Whilst this approach should be maintained in all scenarios, 1-2-1 meetings are a particularly effective outlet for managers to display these skills. In this setting, the employee can be encouraged to speak freely about any worries or concerns they might have; managers can then respond by offering counsel, with the intended effect of alleviating stress or anxiety. In many cases, a simple, solutions-focused conversation can make all the difference.
What’s more, as if the global pandemic wasn’t a clear enough indicator, numerous studies have suggested that this approach to leadership is sorely needed in today’s working world. For instance, a survey by Mind UK titled ‘Taking care of your staff‘ found that 30% of employees don’t feel comfortable talking openly with their line manager about stress.
This is a sobering statistic, and one that should encourage organisations to continually review and refine their approach to leadership development.
Finally, while the modern HR is very much a broad, all-encompassing function, none of its roles are more poignant in 2021 than creating a COVID-safe workplace.
The significance of this process is twofold. Not only must HR fulfil its defining purpose of safeguarding the employee, but in doing so, it can create an environment in which service and production can continue to function as normal.
Where employees are required to work on-site, businesses are encouraged to follow four key criteria, outlined by the Institute for Occupational Safety and Health:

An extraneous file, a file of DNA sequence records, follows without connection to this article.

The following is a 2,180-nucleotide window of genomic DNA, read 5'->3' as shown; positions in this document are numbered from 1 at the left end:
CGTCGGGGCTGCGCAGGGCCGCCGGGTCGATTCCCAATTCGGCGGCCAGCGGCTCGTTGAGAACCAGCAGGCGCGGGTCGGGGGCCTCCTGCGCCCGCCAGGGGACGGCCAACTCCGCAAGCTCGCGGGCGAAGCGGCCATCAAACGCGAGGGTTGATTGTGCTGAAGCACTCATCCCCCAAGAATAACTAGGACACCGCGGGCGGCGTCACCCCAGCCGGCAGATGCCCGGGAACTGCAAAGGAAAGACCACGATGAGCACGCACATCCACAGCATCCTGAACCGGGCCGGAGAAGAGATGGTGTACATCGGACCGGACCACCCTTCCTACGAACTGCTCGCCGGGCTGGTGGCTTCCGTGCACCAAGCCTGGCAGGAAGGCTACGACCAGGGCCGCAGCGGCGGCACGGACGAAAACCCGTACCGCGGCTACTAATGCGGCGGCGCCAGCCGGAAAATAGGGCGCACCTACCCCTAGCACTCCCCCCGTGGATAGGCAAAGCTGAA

- Safe people
- Safe workplaces
- Safe equipment
- Safe systems
While these criteria centre around physical health, a crucial by-product is creating peace of mind for the employee. This is particularly important when you consider that, according to a recent Honeywell survey, a staggering majority of the global workforce (68%) does not feel completely safe in the workplace.
More generally, numerous studies have shown that stress and anxiety levels have seen stark upticks since the pandemic. Indeed, research by the Institute for Fiscal Studies found that, taking account of pre-pandemic trajectories, mental health has worsened substantially (by 8.1% on average) as a result of the pandemic, with young adults and women most impacted.
Needless to say, such high stress levels among workforces will no doubt pose a challenge to engagement and productivity, making the challenge of business continuity all the more difficult.
And while organisational success is at stake here, ensuring employees feel safe at work is your first line of defence against whistleblowing and other types of claims that are currently on the rise. At a time where economic stability is wavering, an Employment Tribunal would present an unwelcome additional obstacle that any employer or HR team would hope to avoid.
In this way, as well as numerous other well-documented benefits, a focus on mental health can indirectly protect your organisation against worst-case scenarios and the associated financial and reputational risk.
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At Ellis Whittam, we help employers to build highly engaged teams and keep them safe through a combination of expert Employment Law, HR and Health & Safety support.
Whether you want to better understand your obligations under health and safety law, need guidance on managing a difficult employee wellbeing issue, or would benefit from specialist advice around implementing new policies and developing your HR strategy, get in touch on 0345 226 8393 or request your free consultation using the button below.